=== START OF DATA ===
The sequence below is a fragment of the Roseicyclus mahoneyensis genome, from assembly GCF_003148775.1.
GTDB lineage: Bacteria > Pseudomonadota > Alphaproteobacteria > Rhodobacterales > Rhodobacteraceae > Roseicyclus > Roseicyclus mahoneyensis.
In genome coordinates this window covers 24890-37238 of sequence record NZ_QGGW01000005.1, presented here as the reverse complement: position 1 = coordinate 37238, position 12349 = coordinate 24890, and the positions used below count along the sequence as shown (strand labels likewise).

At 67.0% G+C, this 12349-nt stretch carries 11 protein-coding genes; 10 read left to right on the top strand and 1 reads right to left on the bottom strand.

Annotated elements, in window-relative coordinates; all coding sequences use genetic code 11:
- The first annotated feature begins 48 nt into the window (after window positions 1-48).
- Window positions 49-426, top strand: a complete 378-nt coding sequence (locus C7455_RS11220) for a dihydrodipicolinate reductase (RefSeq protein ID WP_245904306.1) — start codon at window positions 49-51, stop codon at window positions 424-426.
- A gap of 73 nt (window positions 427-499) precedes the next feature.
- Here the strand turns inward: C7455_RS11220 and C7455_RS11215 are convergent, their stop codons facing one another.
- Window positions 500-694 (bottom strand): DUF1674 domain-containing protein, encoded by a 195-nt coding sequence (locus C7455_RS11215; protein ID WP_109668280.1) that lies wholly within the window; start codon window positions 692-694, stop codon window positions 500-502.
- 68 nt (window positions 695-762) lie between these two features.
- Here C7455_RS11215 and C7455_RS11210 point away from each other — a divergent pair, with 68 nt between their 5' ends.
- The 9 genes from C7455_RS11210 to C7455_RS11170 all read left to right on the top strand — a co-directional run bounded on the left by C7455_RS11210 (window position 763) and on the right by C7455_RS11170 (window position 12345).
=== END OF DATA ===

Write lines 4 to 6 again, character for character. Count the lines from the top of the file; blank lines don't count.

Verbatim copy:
At 67.0% G+C, this 12349-nt stretch carries 11 protein-coding genes; 10 read left to right on the top strand and 1 reads right to left on the bottom strand.

Annotated elements, in window-relative coordinates; all coding sequences use genetic code 11:
- The first annotated feature begins 48 nt into the window (after window positions 1-48).